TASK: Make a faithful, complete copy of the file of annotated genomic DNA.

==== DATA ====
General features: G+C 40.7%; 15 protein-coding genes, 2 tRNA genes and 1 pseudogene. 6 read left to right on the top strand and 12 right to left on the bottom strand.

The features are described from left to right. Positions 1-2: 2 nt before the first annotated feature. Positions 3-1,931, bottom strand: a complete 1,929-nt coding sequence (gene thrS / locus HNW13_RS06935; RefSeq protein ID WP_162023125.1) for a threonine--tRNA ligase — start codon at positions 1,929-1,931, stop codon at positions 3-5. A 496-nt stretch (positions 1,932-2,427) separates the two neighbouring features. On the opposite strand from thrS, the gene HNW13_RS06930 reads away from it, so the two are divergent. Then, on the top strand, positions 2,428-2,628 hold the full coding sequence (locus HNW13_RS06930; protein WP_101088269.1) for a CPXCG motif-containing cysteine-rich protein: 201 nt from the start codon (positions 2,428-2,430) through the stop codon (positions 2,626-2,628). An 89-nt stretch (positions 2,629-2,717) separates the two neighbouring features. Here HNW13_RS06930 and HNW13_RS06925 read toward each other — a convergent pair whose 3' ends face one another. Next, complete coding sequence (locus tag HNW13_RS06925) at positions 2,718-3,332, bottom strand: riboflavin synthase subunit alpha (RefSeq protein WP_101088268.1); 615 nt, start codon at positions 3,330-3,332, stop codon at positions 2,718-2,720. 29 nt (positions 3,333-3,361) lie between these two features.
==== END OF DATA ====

General features: G+C 40.7%; 15 protein-coding genes, 2 tRNA genes and 1 pseudogene. 6 read left to right on the top strand and 12 right to left on the bottom strand.

The features are described from left to right. Positions 1-2: 2 nt before the first annotated feature. Positions 3-1,931, bottom strand: a complete 1,929-nt coding sequence (gene thrS / locus HNW13_RS06935; RefSeq protein ID WP_162023125.1) for a threonine--tRNA ligase — start codon at positions 1,929-1,931, stop codon at positions 3-5. A 496-nt stretch (positions 1,932-2,427) separates the two neighbouring features. On the opposite strand from thrS, the gene HNW13_RS06930 reads away from it, so the two are divergent. Then, on the top strand, positions 2,428-2,628 hold the full coding sequence (locus HNW13_RS06930; protein WP_101088269.1) for a CPXCG motif-containing cysteine-rich protein: 201 nt from the start codon (positions 2,428-2,430) through the stop codon (positions 2,626-2,628). An 89-nt stretch (positions 2,629-2,717) separates the two neighbouring features. Here HNW13_RS06930 and HNW13_RS06925 read toward each other — a convergent pair whose 3' ends face one another. Next, complete coding sequence (locus tag HNW13_RS06925) at positions 2,718-3,332, bottom strand: riboflavin synthase subunit alpha (RefSeq protein WP_101088268.1); 615 nt, start codon at positions 3,330-3,332, stop codon at positions 2,718-2,720. 29 nt (positions 3,333-3,361) lie between these two features.